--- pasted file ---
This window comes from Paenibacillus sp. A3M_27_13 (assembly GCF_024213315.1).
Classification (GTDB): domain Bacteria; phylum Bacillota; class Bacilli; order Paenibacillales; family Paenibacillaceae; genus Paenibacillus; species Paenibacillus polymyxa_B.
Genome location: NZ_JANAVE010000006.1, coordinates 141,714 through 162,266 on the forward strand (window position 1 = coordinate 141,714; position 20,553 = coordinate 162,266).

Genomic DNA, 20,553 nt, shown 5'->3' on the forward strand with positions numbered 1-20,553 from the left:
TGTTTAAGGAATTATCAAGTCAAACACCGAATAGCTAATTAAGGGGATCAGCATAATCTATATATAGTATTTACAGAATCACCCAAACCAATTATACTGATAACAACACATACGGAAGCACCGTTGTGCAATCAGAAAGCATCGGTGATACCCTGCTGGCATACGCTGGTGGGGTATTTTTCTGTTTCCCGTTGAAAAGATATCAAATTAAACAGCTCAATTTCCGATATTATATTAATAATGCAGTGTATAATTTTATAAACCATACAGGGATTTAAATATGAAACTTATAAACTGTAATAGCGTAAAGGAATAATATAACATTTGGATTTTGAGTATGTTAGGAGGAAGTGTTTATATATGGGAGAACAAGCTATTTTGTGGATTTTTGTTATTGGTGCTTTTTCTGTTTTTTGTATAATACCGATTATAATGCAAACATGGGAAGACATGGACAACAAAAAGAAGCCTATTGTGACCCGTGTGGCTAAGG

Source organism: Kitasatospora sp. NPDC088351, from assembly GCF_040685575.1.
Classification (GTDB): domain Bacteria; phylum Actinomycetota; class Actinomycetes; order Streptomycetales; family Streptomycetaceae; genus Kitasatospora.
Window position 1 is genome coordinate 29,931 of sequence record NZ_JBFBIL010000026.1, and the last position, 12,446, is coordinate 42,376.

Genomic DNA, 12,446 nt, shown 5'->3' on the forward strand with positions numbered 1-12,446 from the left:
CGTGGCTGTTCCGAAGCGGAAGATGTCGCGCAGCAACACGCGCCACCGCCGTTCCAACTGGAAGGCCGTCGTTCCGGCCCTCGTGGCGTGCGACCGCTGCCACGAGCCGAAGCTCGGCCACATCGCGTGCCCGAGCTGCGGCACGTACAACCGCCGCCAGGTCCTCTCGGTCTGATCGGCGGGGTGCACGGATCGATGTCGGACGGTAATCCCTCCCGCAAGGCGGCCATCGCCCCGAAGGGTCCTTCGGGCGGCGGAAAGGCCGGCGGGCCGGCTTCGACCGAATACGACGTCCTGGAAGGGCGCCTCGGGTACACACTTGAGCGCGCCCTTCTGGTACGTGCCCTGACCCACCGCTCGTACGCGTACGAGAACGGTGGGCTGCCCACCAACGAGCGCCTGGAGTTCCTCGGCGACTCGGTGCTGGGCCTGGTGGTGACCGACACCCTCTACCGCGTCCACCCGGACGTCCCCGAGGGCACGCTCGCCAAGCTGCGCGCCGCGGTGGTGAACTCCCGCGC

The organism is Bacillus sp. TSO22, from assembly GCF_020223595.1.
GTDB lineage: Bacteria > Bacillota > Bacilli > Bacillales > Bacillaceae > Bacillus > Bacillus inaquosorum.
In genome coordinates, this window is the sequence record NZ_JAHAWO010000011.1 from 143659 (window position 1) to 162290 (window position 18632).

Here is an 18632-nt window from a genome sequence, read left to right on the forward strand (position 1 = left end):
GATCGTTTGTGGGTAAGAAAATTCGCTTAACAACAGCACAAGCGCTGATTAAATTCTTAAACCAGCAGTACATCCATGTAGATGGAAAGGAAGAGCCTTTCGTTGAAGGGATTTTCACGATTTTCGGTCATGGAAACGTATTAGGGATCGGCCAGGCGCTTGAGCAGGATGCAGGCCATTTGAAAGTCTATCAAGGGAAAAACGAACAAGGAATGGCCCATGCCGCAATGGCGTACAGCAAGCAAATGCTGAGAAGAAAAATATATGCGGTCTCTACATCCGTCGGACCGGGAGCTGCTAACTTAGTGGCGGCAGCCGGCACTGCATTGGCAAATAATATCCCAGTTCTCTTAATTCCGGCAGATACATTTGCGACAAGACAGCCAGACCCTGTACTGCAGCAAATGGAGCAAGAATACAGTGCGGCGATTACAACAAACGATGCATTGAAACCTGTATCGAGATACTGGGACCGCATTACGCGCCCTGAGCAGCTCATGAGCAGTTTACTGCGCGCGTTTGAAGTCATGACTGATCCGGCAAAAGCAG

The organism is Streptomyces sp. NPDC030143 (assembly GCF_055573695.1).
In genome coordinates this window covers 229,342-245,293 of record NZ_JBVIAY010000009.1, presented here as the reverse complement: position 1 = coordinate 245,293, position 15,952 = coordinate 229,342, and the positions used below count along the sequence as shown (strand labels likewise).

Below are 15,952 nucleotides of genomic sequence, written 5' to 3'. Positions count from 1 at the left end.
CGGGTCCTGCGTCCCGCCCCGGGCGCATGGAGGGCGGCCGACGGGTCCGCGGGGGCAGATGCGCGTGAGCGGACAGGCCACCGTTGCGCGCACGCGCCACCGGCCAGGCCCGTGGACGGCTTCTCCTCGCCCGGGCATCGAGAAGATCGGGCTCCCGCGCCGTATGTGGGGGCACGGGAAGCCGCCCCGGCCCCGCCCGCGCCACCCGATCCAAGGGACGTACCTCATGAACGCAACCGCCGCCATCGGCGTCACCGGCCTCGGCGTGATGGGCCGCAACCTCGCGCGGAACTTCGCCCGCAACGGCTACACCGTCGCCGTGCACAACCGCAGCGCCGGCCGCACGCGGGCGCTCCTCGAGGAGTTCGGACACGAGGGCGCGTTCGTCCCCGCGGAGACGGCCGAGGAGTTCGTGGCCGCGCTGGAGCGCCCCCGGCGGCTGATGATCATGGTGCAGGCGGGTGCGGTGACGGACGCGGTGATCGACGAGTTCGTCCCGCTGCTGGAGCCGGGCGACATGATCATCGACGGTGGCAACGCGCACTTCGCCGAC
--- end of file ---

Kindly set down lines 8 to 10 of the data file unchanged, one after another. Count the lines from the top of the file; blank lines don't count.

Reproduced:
Window position 1 is genome coordinate 29,931 of sequence record NZ_JBFBIL010000026.1, and the last position, 12,446, is coordinate 42,376.

Genomic DNA, 12,446 nt, shown 5'->3' on the forward strand with positions numbered 1-12,446 from the left:
CGTGGCTGTTCCGAAGCGGAAGATGTCGCGCAGCAACACGCGCCACCGCCGTTCCAACTGGAAGGCCGTCGTTCCGGCCCTCGTGGCGTGCGACCGCTGCCACGAGCCGAAGCTCGGCCACATCGCGTGCCCGAGCTGCGGCACGTACAACCGCCGCCAGGTCCTCTCGGTCTGATCGGCGGGGTGCACGGATCGATGTCGGACGGTAATCCCTCCCGCAAGGCGGCCATCGCCCCGAAGGGTCCTTCGGGCGGCGGAAAGGCCGGCGGGCCGGCTTCGACCGAATACGACGTCCTGGAAGGGCGCCTCGGGTACACACTTGAGCGCGCCCTTCTGGTACGTGCCCTGACCCACCGCTCGTACGCGTACGAGAACGGTGGGCTGCCCACCAACGAGCGCCTGGAGTTCCTCGGCGACTCGGTGCTGGGCCTGGTGGTGACCGACACCCTCTACCGCGTCCACCCGGACGTCCCCGAGGGCACGCTCGCCAAGCTGCGCGCCGCGGTGGTGAACTCCCGCGC